The automatic across-the-board cuts in federal spending scheduled to begin Friday have become the subject of a heated political fight in Washington, where the White House and Republicans have traded blame as the Pentagon warns that the fiscal uncertainty is threatening the world’s largest military.
The extent to which such warnings from defense leaders are exaggerated remains in dispute. But there is no doubt that the budget crunch represents a sea change for an Army that swelled quickly and became used to being generously bankrolled after the attacks of Sept. 11, 2001.
Look no further than the 82nd Airborne Division, the Army’s first line of defense for any new major conflict. Like their peers across the country, the division’s commanders have had to make difficult choices in recent weeks, sharply curtailing training and forgoing repairs for some equipment. Commanders say that if the shortfalls persist for months, they worry about how deftly soldiers would perform if the Army were called on to secure Syria’s stockpile of chemical weapons or defend Americans if another diplomatic post was attacked.
“There will be a higher level of risk and much greater potential for casualties,” said Maj. Gen. John W. Nicholson Jr., the division’s commander. “We’d be faced with new conditions we haven’t encountered before: tanks, artillery, chemical weapons. These are conditions we would normally train for intensively.”
As brigades geared up for deployments in Iraq and Afghanistan, most participated in costly, comprehensive training exercises that taught them how the military’s vast array of aircraft, vehicles, communication equipment and weapons work in tandem in combat. In a hurry to save money, the Army sharply pared down the training modules it devised for the post-war era. For Nicholson, that means many of his soldiers will get to hone their skills only in small units here at Fort Bragg.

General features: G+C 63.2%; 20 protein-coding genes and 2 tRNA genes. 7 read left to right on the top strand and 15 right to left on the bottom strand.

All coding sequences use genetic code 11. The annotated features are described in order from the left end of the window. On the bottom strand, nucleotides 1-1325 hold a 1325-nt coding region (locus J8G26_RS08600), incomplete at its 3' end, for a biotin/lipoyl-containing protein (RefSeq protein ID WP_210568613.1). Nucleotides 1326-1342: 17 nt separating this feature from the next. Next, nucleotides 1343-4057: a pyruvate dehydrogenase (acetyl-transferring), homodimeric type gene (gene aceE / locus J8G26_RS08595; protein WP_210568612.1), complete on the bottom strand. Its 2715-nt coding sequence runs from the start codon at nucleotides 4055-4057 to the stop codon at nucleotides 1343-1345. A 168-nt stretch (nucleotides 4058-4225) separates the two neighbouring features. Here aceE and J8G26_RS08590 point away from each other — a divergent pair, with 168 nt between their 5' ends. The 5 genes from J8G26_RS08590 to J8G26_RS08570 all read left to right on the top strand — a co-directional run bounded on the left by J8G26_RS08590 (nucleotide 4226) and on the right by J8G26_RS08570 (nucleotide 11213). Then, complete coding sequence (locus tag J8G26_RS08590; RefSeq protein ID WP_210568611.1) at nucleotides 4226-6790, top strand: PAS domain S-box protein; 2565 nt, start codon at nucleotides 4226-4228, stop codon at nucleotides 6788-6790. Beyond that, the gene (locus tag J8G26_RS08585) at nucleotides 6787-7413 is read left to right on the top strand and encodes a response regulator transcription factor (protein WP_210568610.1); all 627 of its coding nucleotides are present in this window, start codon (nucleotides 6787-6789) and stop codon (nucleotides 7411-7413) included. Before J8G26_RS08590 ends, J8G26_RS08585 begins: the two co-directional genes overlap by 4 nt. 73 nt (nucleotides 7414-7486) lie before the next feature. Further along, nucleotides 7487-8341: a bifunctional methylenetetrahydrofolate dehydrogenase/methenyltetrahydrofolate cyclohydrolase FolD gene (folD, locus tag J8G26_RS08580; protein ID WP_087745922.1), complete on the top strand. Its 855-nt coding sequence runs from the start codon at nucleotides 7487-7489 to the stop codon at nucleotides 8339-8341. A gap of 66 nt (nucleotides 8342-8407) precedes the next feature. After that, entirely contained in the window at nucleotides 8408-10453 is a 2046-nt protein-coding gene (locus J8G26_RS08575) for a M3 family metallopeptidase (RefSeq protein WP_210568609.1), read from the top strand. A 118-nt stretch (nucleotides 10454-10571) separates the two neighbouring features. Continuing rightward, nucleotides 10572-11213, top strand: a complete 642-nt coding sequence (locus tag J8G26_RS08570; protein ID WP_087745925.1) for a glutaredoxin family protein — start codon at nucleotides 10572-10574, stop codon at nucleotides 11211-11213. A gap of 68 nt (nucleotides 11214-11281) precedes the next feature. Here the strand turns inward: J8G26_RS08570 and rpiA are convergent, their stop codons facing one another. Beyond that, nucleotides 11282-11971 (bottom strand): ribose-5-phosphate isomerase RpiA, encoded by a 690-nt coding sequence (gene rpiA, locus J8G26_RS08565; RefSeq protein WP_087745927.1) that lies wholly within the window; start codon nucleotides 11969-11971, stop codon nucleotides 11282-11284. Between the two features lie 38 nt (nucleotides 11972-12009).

Col. Michael Fenzel, the commander of the division’s 3rd Brigade Combat Team, said that training mainly at the squad level “represents incredible concern” as he weighs potential new missions, such as responding to an unforeseen crisis in Afghanistan.
“The offense is going to be practicing without the linebackers and the offensive backs,” said Fenzel, who has had to trim about 35 percent from his budget. “Having that degradation knowing that the world is becoming more unstable is unsettling.”
To makes ends meet, Fenzel said, he has cut back on buying medical supplies, keeping only the essential stock, and put off nonessential vehicle repairs.
The 82nd’s Combat Aviation Brigade has been struck particularly hard. After completing an Afghan deployment in the fall, the unit’s aircraft were shipped to bases nationwide for refurbishment. Money to send helicopters back to Fort Bragg was axed, forcing Col. Michael Musiol, the brigade commander, to dip into his unit’s budget to return them.